Immigration from both inside and outside the EU caused anxiety. Immigration from the EU was the inevitable result of relinquishing sovereignty, a consequence of joining the EU in 1973. When the UK, Denmark, and Ireland joined in 1973 there were nine member states. Beginning in 2007, countries in Central and Eastern Europe started to join and by 2013, there were 28 member states. The population of the EU – the number that could potentially migrate – rose from 262 million in 1973 to 508 million in 2015. Immigration from outside the EU, which caused even greater public anxiety, was the result of UK government policy alone. Neither the Labour governments of 1977-2010, nor the Conservative-led or Conservative governments since then, introduced immigration controls. With the war in Syria causing millions to flee, the pressure on EU states to accept refugees increased, as did the threat posed by Islamic terror groups. This was despite the UK having an "opt-out" that meant that it did not have to accept EU rulings on accepting refugees from outside the EU. It also had opt-outs on the Euro and the Schengen open borders agreement (See Iqtisadi, March 2016) all indications of Euro-skepticism.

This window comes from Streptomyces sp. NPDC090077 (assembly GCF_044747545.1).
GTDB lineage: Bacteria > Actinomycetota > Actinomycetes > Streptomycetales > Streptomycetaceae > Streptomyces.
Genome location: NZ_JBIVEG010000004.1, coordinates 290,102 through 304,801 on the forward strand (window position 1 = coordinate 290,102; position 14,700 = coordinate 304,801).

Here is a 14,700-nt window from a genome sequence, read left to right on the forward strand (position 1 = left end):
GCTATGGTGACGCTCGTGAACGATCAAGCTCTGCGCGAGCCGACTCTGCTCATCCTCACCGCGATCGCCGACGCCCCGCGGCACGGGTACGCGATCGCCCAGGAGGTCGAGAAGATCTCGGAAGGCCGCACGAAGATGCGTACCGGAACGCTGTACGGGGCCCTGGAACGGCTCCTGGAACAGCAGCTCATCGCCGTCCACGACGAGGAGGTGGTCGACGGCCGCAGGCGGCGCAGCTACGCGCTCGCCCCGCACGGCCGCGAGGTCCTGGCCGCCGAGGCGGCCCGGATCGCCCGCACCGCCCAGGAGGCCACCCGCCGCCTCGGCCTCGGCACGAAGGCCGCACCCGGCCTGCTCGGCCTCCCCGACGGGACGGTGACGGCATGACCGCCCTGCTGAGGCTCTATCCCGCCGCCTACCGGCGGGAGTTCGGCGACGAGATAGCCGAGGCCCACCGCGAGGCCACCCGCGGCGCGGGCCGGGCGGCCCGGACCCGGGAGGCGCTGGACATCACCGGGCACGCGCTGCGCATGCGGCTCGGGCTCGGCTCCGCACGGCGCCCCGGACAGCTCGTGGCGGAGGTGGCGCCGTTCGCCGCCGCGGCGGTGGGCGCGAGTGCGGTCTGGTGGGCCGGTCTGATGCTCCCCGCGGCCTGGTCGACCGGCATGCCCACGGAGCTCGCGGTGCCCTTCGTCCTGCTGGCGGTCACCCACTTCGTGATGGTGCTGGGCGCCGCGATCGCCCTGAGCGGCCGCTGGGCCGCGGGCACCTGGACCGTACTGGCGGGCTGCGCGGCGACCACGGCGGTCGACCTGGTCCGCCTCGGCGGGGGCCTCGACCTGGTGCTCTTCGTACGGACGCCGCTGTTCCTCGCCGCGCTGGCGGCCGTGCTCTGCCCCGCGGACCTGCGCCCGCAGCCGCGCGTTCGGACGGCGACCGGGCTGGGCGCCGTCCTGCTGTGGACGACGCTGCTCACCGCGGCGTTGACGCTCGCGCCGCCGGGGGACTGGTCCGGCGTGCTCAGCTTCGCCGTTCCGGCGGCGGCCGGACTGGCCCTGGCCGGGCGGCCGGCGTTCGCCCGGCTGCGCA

The vote to leave was influenced by the fact that neither of the main political parties was seen to have addressed the issue of immigration. This resulted in the referendum becoming a massive protest vote by voters on both the left and the right. The Conservative Party was, as usual, split on the issue of EU membership, while the Labour Party leader’s half-hearted attempt to get the party's supporters to vote Remain failed. Labour is now also in a state of chaos with attempts by Labour MPs to remove the leader of their party.

Another issue that influenced the vote, which has implications for the US elections and elsewhere, was the way those citizens worst affected by globalization and austerity policies rejected the advice of the political establishment.

The Brexit campaign was anti-establishment even though it was led by right-wing figures including government ministers. It championed those who suffered from globalization and austerity with a message that resonated with Labour voters in Northern England, who backed it in large numbers. The division between London and the North revealed a sharply polarized country. The establishment, including the UK’s huge financial services sector in London, favored globalization and the angry working class, largely outside London, did not. The warnings from the Treasury, the Bank of England and the IMF that Brexit would result in lower trade, less investment, and slower growth did not convince Brexit voters, who viewed those bodies as the same ‘experts’ who had enabled the 2008 international financial crisis that brought about austerity. The 17 million who voted Leave felt that the economy had failed to work for them.